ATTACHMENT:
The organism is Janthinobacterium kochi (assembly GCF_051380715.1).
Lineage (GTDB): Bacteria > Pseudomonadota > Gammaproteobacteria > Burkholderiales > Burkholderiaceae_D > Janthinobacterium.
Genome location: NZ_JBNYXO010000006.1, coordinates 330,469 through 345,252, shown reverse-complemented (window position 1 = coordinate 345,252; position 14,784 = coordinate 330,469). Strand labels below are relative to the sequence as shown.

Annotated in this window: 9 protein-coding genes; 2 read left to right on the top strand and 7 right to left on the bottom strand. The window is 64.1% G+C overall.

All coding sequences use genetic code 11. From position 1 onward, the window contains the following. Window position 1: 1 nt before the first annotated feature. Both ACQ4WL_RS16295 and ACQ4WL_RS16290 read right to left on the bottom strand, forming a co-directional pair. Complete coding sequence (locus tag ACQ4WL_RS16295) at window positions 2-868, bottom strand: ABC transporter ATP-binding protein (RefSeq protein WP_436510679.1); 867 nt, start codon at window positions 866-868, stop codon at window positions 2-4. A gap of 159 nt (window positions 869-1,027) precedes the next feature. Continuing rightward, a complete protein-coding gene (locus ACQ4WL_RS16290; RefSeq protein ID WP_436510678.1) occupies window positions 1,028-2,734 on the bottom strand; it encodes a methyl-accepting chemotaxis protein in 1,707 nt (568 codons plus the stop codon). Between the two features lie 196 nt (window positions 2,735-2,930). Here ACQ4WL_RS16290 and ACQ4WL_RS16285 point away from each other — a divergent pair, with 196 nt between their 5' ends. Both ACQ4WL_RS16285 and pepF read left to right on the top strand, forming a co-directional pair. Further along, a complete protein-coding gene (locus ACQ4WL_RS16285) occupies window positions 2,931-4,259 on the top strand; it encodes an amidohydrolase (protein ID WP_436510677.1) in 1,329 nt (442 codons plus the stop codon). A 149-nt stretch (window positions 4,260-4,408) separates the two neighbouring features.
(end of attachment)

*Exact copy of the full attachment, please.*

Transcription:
The organism is Janthinobacterium kochi (assembly GCF_051380715.1).
Lineage (GTDB): Bacteria > Pseudomonadota > Gammaproteobacteria > Burkholderiales > Burkholderiaceae_D > Janthinobacterium.
Genome location: NZ_JBNYXO010000006.1, coordinates 330,469 through 345,252, shown reverse-complemented (window position 1 = coordinate 345,252; position 14,784 = coordinate 330,469). Strand labels below are relative to the sequence as shown.

Annotated in this window: 9 protein-coding genes; 2 read left to right on the top strand and 7 right to left on the bottom strand. The window is 64.1% G+C overall.

All coding sequences use genetic code 11. From position 1 onward, the window contains the following. Window position 1: 1 nt before the first annotated feature. Both ACQ4WL_RS16295 and ACQ4WL_RS16290 read right to left on the bottom strand, forming a co-directional pair. Complete coding sequence (locus tag ACQ4WL_RS16295) at window positions 2-868, bottom strand: ABC transporter ATP-binding protein (RefSeq protein WP_436510679.1); 867 nt, start codon at window positions 866-868, stop codon at window positions 2-4. A gap of 159 nt (window positions 869-1,027) precedes the next feature. Continuing rightward, a complete protein-coding gene (locus ACQ4WL_RS16290; RefSeq protein ID WP_436510678.1) occupies window positions 1,028-2,734 on the bottom strand; it encodes a methyl-accepting chemotaxis protein in 1,707 nt (568 codons plus the stop codon). Between the two features lie 196 nt (window positions 2,735-2,930). Here ACQ4WL_RS16290 and ACQ4WL_RS16285 point away from each other — a divergent pair, with 196 nt between their 5' ends. Both ACQ4WL_RS16285 and pepF read left to right on the top strand, forming a co-directional pair. Further along, a complete protein-coding gene (locus ACQ4WL_RS16285) occupies window positions 2,931-4,259 on the top strand; it encodes an amidohydrolase (protein ID WP_436510677.1) in 1,329 nt (442 codons plus the stop codon). A 149-nt stretch (window positions 4,260-4,408) separates the two neighbouring features.